Wrongfully convicted Illinois man freed after nearly 30 years in prison

Illinois man, 48, walks free after 29 years in prison for a murder he didn't commit

An Illinois man who spent nearly 30 years in prison for the murder of a 15-year-old girl was freed Wednesday after DNA evidence exonerated him, prosecutors said.

Christopher Abernathy, 48, left Statesville Correctional Center near Joliet a free man after a judge vacated his conviction and life sentence.

He walked out of the prison and straight into his mother’s arms, said Lauren Kaeseberg, his attorney.

Prosecutors said extensive DNA testing ordered last year had excluded Abernathy from every piece of evidence in which DNA was obtained.

"This day is more than 10,000 days overdue," Ann Kolus, Abernathy’s mother, said in a statement released by Sergio Serritella, a private investigator who worked with the family. “I always knew in my heart that Chris was innocent, and I’m so thankful that my prayers have been answered and he is finally coming home.”

Her son was 18 when he was arrested in the stabbing death of Kristina Hickey, who disappeared Oct. 3, 1984, as she walked home from her high school choir concert in Park Forest. Kristina’s body was found two days later, hidden behind some bushes. She had been stabbed multiple times and appeared to have been sexually assaulted, prosecutors said.

Abernathy knew the girl and was questioned by police early on, but he was released without charges. A year later he was arrested and charged with murder.

Kaeseberg, an attorney with the Illinois Innocence Project who has worked on Abernathy's case for more than a year, said he was interrogated by police for two days and told that signing a confession was “the only way he’d be able to see his mother again.” Abernathy later recanted, and he has since maintained that he is innocent, Kaeseberg said.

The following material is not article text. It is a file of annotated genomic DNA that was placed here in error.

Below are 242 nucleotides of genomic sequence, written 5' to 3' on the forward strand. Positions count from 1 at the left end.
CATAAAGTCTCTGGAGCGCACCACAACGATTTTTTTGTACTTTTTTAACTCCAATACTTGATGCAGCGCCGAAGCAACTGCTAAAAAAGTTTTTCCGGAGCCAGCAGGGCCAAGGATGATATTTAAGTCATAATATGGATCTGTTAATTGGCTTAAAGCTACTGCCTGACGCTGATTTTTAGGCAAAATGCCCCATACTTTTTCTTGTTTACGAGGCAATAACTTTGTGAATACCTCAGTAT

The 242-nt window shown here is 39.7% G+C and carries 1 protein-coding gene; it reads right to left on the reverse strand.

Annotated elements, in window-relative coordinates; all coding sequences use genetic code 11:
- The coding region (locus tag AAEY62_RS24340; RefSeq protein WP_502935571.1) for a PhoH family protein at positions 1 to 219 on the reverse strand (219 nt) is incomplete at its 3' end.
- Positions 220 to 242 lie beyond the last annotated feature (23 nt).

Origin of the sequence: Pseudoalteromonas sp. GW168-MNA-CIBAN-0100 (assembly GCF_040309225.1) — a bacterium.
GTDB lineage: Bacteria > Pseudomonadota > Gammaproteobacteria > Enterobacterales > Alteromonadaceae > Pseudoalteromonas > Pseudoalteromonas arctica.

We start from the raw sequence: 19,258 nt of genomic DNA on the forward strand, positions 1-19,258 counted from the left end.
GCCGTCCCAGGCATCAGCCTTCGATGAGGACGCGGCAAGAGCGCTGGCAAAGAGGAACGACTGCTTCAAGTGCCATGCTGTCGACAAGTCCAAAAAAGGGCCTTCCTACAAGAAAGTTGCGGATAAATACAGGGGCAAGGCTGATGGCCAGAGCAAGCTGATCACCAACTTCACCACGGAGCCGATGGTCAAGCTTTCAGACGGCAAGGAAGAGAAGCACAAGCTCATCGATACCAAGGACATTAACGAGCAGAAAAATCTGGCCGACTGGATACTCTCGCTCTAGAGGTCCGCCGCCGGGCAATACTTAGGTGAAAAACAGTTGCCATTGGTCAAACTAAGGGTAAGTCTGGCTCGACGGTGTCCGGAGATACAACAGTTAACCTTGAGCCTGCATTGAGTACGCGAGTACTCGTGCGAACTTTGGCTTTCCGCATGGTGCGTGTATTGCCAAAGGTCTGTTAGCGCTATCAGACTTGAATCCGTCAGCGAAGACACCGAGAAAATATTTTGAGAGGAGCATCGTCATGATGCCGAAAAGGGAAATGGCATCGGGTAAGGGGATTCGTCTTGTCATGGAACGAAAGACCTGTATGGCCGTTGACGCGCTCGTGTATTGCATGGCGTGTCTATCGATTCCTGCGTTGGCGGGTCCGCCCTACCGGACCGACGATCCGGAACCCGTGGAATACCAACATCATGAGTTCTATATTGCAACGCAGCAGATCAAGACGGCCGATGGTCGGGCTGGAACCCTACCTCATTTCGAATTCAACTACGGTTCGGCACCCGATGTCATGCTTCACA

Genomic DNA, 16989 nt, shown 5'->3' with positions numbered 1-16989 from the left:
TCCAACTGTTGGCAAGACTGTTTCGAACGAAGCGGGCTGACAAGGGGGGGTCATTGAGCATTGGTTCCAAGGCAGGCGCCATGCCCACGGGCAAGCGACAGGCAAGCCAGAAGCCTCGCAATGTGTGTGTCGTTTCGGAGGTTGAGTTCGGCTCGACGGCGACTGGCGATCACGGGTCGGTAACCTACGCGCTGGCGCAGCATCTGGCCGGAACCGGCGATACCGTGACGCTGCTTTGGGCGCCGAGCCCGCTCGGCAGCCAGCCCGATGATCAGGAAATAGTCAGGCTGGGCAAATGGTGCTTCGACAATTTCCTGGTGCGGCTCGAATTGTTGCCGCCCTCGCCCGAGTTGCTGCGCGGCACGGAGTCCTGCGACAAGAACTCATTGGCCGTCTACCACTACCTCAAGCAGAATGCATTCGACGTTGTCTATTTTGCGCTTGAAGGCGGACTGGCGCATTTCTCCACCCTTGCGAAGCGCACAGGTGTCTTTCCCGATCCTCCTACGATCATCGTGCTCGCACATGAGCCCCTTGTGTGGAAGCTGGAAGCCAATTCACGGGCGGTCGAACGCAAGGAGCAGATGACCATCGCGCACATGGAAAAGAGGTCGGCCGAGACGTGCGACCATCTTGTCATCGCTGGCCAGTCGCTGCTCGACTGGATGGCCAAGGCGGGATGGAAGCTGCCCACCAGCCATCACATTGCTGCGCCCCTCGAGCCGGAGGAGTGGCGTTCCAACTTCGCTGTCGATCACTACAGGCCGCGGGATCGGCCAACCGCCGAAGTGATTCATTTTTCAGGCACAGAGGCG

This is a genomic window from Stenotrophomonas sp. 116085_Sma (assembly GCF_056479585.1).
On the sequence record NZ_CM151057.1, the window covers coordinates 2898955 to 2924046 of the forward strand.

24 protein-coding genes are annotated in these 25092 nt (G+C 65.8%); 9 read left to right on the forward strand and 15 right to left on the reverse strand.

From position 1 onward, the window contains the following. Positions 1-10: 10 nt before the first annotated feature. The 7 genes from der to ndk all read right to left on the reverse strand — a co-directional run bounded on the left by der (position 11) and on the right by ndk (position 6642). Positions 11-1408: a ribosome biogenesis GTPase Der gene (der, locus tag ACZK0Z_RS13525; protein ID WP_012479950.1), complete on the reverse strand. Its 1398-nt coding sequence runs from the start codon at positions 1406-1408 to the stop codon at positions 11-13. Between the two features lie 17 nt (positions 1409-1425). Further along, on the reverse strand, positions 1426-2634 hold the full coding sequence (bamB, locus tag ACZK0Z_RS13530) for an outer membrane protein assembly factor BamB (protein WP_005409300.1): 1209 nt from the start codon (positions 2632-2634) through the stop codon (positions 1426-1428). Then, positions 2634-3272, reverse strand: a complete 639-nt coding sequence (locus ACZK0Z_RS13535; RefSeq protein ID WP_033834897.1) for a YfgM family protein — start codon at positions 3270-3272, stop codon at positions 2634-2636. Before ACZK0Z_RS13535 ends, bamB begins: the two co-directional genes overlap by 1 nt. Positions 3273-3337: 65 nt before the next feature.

The confession, which prosecutors say was devoid of any significant details of the crime, later became a key piece of evidence in his trial.

He was convicted and sentenced to life in prison in February 1987.

Last year, the Illinois Innocence Project took on the case and asked the state’s attorney’s Conviction Integrity Unit to conduct DNA testing on evidence collected in the murder case.

Prosecutors said they re-interviewed dozens of witnesses and sifted through old police reports and court transcripts. Their investigation found that Abernathy “may have suffered from a diminished mental capacity” at the time of his confession.

“It is my hope that some measure of justice is being served today, but there are no doubt many extremely sad and difficult aspects to this case,” said Cook County State’s Atty. Anita Alvarez. “This is difficult for all parties involved including the victim’s family, but I cannot and will not let a wrongful conviction stand.”

Abernathy was incarcerated for 29 years.

Kaeseberg said Abernathy is looking forward to spending time with his family and enjoying some quiet, open space. Damon Cheronis, another attorney for Abernathy, said his client has said he wants to eat a "real" cheeseburger.

“He’s looking forward to just living a normal life, be able to make phone calls when he wants to, wake up when he wants to,” Kaeseberg said.

Kaeseberg said she didn’t find out about the prosecutors’ decision until Tuesday afternoon and couldn’t tell her client until Wednesday morning, shortly before the judge’s order.

Abernathy's reaction: “It was a shock, and a very pleasant shock,” Kaeseberg said.

The state’s attorney’s office said it would open a cold-case investigation into Kristina Hickey’s death.

Thirteen people have had their convictions vacated as a result of conviction integrity investigations since Cook County opened its unit in 2012, Alvarez said.

Last year saw a record high number of exonerations, with 125 convictions overturned nationwide, according to a report by the National Registry of Exonerations. A small number of those — about 17% — were due to DNA testing. According to the registry, more than 1,500 wrongful convictions have been overturned since 1989.

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